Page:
The industry was under pressure from rising fuel prices and falling demand
Melbourne, Australia (PRWEB) November 28, 2012
The Road Freight Transport industry dominates the Australian market for non-bulk freight, with advantages in price, speed, convenience and reliability compared with other modes of transport. Within cities, light commercial vehicles are the dominant form of transport for the so-called last mile of delivery of goods. Yet, the industry has experienced turbulent times in the past five years. According to IBISWorld Industry analyst Caroline Finch, “the industry has been under pressure, first from rising fuel prices and then from falling demand in the wake of the global financial crisis”. Over the five years through 2012-13, industry revenue is expected to grow at a compound annual rate of 2.4% to be worth $48.3 billion in 2012-13, including growth of 2.4% in the current year.
As the economy strengthens, total inventories increase as activity across retail, manufacturing and wholesale expands, boosting demand for road freight services. “The long-term outlook for industry demand is positive, with the total demand for freight movements in Australia set to increase over the next five years”, says Finch. In the decade through 2012-13, the industry was able to innovate by adopting new technology such as larger trucks. This increased the labour productivity of the industry and allowed the industry to cater to growing demand. In the five years through 2017-18, the industry will likely face productivity challenges. The industry is expected to remain the dominant mode for transporting non-bulk goods around the country. Industry revenue is forecast to grow in the coming five years. Despite this growth, the industry may struggle to maintain profitability as it faces growing skills shortages, reductions in fuel rebates and the potential of changed pricing to access the country's road networks.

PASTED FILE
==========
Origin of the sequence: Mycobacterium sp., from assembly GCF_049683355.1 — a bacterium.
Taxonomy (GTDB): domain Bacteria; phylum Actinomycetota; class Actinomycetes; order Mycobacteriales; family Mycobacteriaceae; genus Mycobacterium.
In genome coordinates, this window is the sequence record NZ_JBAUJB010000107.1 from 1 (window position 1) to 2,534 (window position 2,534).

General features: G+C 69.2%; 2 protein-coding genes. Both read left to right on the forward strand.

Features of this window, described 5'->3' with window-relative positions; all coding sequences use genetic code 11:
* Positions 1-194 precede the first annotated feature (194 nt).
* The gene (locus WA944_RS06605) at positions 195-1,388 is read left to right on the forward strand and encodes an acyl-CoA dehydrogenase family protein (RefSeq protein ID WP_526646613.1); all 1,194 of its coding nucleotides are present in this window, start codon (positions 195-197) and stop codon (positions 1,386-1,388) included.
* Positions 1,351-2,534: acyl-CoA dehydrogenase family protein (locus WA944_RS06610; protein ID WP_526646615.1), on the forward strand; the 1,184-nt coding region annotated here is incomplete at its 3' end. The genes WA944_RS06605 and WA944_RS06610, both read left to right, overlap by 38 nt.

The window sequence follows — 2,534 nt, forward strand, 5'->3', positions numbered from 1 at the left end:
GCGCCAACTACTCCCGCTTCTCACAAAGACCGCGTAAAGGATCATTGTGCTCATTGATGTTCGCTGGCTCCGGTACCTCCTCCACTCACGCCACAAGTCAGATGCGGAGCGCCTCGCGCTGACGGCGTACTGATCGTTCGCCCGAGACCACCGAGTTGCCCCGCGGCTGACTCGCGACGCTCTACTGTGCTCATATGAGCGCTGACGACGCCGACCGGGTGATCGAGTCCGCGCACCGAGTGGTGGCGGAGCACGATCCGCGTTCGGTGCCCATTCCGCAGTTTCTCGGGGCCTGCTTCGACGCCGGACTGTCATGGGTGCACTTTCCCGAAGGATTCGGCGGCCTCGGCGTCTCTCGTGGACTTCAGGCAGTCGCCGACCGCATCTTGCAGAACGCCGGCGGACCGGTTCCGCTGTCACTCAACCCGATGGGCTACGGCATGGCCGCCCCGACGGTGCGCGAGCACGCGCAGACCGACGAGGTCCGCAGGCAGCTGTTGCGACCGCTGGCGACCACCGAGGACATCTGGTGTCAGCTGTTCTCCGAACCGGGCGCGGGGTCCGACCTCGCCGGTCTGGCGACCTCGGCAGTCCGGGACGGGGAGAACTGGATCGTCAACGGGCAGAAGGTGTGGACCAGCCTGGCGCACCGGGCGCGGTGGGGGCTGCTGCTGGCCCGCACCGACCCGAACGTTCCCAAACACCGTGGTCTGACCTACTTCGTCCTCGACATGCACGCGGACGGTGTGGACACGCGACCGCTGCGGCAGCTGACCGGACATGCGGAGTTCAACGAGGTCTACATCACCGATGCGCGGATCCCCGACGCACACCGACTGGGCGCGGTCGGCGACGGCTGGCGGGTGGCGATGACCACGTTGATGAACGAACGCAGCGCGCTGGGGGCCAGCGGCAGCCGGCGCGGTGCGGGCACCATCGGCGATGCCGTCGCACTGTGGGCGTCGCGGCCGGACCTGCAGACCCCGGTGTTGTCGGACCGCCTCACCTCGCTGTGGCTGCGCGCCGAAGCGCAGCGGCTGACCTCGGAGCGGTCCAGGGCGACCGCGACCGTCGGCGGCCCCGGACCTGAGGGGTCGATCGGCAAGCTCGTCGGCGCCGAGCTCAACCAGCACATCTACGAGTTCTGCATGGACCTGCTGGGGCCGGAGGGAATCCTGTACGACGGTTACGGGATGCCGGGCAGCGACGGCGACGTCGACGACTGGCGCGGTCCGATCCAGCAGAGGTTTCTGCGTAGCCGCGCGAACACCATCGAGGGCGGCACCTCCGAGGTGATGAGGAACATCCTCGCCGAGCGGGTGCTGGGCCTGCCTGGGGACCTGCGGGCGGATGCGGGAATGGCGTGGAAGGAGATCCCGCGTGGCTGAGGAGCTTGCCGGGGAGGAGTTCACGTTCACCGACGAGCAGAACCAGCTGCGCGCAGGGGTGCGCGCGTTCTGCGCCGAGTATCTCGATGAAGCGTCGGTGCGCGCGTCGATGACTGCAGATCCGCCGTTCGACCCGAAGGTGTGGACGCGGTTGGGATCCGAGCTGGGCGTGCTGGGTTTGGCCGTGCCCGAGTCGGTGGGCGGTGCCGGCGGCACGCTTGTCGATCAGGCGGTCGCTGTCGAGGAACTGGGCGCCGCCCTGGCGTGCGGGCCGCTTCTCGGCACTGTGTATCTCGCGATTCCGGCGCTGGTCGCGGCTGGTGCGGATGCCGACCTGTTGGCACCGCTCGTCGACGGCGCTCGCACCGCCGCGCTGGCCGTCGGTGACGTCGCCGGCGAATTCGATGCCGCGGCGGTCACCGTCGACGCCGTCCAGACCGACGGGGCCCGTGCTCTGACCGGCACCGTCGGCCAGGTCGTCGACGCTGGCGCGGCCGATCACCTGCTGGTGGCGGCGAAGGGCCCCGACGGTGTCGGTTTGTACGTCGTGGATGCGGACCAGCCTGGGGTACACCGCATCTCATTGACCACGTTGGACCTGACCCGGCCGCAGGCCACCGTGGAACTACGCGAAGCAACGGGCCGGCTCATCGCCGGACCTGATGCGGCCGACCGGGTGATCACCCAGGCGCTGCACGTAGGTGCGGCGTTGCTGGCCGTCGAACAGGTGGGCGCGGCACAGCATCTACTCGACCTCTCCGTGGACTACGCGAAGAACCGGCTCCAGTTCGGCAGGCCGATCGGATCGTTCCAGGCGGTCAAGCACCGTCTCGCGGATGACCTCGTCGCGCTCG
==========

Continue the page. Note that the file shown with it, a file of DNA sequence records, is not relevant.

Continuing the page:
The Road Freight Transport industry displays a low level of market share concentration. The four top players are Toll, Linfox, K&S, and Scott Corporation. Market power in the industry is highly concentrated. The major companies, although contributing a relative small amount to industry revenue, have significant market power through the whole supply chain and in infrastructure ownership. Significantly, their market concentration tends to increase when industry revenue growth slows, as in 2009-10. This demonstrates that when volumes drop it is the small players who get squeezed out of the industry, with the larger players as a group outperforming. Major customers in the retail, manufacturing and petroleum markets also have strong market power. Operators such as Toll, or retailers such as Coles and Woolworths, determine the freight rates that they are willing to pay. These rates then get passed down the industry hierarchy. This has resulted in small and medium size enterprises struggling to introduce fuel surcharges.
For more information, visit IBISWorld’s Road Freight Transport report in Australia industry page.
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IBISWorld industry Report Key Topics
This industry includes transport companies that ship freight by road. It also includes delivery services via road (excluding couriers), truck hire with driver and taxi truck services with driver. The industry does not include the in-house uses of fleet vehicles in mining, retail and construction.
Key External Drivers
Industry Life Cycle
Products & Markets
Products & Services
Market Share Concentration
Key Success Factors
Cost Structure Benchmarks
Basis of Competition
Barriers to Entry
Technology & Systems
Regulation & Policy
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